- Hello Song
- Morning Meeting
- Book #1: What’s the Magic Word by Kelly DiPuccio
- Book #2: Snip Snap! What’s That? by Mara Bergman
- Action: If You’re Happy & You Know It
- Book Number #3: Meow
- Action Rhyme: When the Cow Gets Up in the Morning
- Coloring Journals
- Goodbye: The More We Get Together
My right hand waves hello
My left hand waves hello
Every time I see my friends
My hands wave big hellos
Con’t belly, feet, fingers, toes
Circle Meeting: To Do List & Introduce Theme
Theme of the Week: Make Some Noise!
I asked the group about their favorite noises.
What’s the Magic Word? by Kelly DiPucchio
Poor Little Bird is born on a windy day. As soon as she sheds her shell she is “wwwhooooosssshhhhhed” out of her nest and into a pile of hay. She turns to the first adult she sees: a cow who lives in the barn, and says, “Hello? Hello? Can I come in?” But the cow replies, “What’s the magic word, Little Bird?” “Peep, Peep?” says the confused Little Bird. But the cow shakes her head, the cow’s magic word is, of course, “Moo”. But before Little Bird can repeat this the wind picks back up and she is “Wwwwhhhhoooossssshhhed” away by the darn wind and dropped at the doorsteps of a series of animals who each require a different secret password. This story is a pleasure to read aloud. The wind-blown illustrations are adorable and dramatic. The text is rhythmic, but the rhymes aren’t rigid. My preschoolers were riveted each time Little Bird was whooshed away, they were eager to find out where she’d land next. And when it came to guessing what the magic word was, they delightedly called out the animal sound without my having to cue them. This is an ideal interactive picture book for a pre-k storytime, especially on a windy day.
Before I read the story, I asked the group, “Do you know any magic words?” I got some wonderful responses:
“Open Sesame!” “Please & Thank you” “Happy Birthday!” “I’m Sorry.” “Trick or Treat” “Abracadabra!” “Smungamu Ganuba!”
Snip Snap! What’s That? by Mara Bergman
An open manhole on the title page, and the long trail of grimy reptilian footprints left along two blocks of city street can mean only one thing… A no-good alligator is coming to get three unsuspecting siblings. Bergman’s suspenseful story follows the panicky children as the enormous alligator bites through the door with a “snip snaps”, “slithers” down the hall, “swooshes” it’s enormous tale, “gnashes” it long pointy teeth. As the alligator get closer, and closer you ask, “Were the children scared?… YOU BET THEY WERE!” But finally the frightened trio have “had enough! They pluck up their courage” and shout, “Alligator, You get out!” Turning the tables immediately cuts this big bully down to size, “And was the alligator scared?… You bet he was!”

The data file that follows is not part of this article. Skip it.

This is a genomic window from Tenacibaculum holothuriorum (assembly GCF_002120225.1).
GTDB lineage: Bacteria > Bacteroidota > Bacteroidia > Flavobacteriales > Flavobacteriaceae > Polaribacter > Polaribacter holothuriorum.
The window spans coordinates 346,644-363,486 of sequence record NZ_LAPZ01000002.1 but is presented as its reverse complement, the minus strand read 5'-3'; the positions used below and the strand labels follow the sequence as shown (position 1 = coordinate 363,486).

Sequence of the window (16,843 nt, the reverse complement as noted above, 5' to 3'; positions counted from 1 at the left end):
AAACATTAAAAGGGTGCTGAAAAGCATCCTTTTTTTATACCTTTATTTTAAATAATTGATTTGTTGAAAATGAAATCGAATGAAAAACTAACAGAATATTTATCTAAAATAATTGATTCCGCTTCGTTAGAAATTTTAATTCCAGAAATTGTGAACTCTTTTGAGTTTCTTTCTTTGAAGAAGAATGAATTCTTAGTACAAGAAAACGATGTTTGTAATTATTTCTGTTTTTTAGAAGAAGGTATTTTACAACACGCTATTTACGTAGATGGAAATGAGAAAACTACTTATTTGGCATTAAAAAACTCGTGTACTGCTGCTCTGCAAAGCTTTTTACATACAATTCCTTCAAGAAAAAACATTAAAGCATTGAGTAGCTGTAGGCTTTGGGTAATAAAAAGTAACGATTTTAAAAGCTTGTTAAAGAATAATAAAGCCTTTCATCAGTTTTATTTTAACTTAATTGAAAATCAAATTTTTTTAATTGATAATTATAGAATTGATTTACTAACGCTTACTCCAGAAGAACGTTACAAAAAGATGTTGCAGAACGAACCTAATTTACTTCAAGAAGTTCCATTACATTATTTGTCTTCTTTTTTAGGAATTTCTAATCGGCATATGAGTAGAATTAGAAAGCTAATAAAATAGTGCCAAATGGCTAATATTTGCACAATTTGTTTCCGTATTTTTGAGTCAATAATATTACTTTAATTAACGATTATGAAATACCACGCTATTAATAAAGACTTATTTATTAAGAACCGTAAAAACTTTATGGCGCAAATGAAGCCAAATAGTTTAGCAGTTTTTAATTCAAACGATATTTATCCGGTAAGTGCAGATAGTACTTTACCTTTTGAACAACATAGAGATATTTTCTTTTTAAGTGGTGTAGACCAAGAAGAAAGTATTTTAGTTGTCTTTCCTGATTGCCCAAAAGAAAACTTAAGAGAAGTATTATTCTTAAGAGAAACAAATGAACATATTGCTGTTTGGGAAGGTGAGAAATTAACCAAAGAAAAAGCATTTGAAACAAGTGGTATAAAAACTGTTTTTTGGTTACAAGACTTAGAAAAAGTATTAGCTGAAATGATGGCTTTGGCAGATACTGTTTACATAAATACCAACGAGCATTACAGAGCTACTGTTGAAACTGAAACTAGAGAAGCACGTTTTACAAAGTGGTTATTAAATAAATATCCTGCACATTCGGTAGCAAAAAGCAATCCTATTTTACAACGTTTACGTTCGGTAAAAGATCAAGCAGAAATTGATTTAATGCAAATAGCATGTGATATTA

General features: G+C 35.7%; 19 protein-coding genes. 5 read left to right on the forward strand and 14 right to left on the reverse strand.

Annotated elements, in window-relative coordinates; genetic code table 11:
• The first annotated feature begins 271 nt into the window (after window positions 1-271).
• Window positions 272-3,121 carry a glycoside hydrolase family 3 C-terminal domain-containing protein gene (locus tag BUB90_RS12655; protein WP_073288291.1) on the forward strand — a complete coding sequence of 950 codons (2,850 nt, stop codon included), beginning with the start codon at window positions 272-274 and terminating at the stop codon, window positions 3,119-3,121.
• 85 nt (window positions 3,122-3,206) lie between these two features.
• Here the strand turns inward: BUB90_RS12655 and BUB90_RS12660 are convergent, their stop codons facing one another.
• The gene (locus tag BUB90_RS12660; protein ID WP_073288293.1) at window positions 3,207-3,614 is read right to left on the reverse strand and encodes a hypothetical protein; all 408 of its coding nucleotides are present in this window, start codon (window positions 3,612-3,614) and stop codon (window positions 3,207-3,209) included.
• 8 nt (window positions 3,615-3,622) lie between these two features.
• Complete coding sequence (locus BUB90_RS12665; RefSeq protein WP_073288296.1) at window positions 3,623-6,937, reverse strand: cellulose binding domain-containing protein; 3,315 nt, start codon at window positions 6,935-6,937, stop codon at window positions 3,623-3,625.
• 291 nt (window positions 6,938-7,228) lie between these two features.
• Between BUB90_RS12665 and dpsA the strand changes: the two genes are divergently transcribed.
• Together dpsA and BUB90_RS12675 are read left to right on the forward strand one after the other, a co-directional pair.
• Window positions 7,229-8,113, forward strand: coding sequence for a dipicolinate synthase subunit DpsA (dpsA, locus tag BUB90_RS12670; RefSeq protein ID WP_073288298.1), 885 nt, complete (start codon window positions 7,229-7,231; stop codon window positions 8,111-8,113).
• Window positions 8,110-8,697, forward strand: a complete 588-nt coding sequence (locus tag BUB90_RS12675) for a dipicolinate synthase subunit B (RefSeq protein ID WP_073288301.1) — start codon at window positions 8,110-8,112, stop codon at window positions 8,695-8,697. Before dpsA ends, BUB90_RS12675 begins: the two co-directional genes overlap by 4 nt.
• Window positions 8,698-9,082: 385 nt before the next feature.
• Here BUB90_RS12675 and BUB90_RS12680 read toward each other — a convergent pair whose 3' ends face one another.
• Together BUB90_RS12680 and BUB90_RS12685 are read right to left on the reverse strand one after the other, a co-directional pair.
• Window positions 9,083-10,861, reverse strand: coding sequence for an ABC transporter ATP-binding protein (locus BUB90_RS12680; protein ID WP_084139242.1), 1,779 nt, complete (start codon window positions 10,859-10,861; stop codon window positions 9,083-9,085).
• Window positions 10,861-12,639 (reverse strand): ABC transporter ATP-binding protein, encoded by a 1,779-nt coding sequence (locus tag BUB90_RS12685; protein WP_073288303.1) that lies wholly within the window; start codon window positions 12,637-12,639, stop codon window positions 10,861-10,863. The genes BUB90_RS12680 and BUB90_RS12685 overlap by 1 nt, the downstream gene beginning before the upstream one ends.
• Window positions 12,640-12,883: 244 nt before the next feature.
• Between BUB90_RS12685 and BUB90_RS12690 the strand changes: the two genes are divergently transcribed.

The kids went wild for this story! They loved the part where they got to shout “Alligator, Get out.” And then I asked what they would do if they saw a big monster, a mummy, and shark. Each time their shouts of “Get out” got louder and more gleeful.
Note: I introduced this book by saying, “The next book I am going to read starts out a little bit scary, but all the stories I read have happy endings. I gave them a choice between this book, and a totally non-scary, but equally good alternative. They all demanded the scary story. I also said that if anyone got too scared, they could come sit right next to me, and I’d protect them.
If You’re Happy and You Know It
We clapped our hands, stomped our feet, shouted hurray!
Then an incredible thing happened. I took suggestion for the other actions to use in the story. First one child suggested we “wwhhhooossshhh” like the wind, another that we say peep-peep, another that we moo, oink, and say please. Then they suggested “chomp like an alligator”, “hide like kid” and finally “yell ‘GET OUT ALLIGATOR!
It wasn’t until we were a few verses into the song that I realized the children were using all the actions from in the two books, and transposing them into the verses. I was really excited to see that not only did they enjoy these two books, the connected to them in a very real way. Not only did they remember the details and the sequences of the stories, they spontaneously re-framed and retold them as a group. Man, I just love storytime!
Since If Your Happy & You Know It went on for so long–and got so rowdy–I decided to skip #7 (When the Cow Gets Up in the Morning) I got the feeling that one more new thing would be a little overstimulating. I opted instead for something familiar. I always keep Raffi’s “Shake My Sillies Out” ready for moments like this, and I think my regulars associate this song with my storytimes. It’s always a big hit. When we get to the yawning part,we all snore pretty loud.
Sharing is still a little bit of a problem. I provide crayons, colored pencils, and (some) markers. They all REALLY WANT MARKERS(!!!), but I’m prefer they use crayons (it’s mostly the messiness factor). I have tried several things to at least limit marker wars: 2 per child rules, individual coloring baggies, etc) But they still seem to cause problems among the kids. At one point I noticed one little boy violating this weeks (3-marker) rule. He had whole handful of markers, and he refused to share with anyone. I asked him to choose his favorites, and asked him to hand me the ones he wasn’t using. He panicked, and looking for a place to hide them, just sat on them! Oi. He’s pretty shy, so I decided to leave him be, but I think I’ll try an absolute no-marker policy.
Anyway, I love these journals! I just glued in all the coloring pages, and got them ready for next week. They are really adorable!
The More We Get Together
BTW: During this “Noisy Storytime” it just so happened that my boss was in the boardroom (which shares a wall with the storytime room). She said, “It sounded like you guys were having a pretty good time in there.” Noisy Storytime: Mission Accomplished.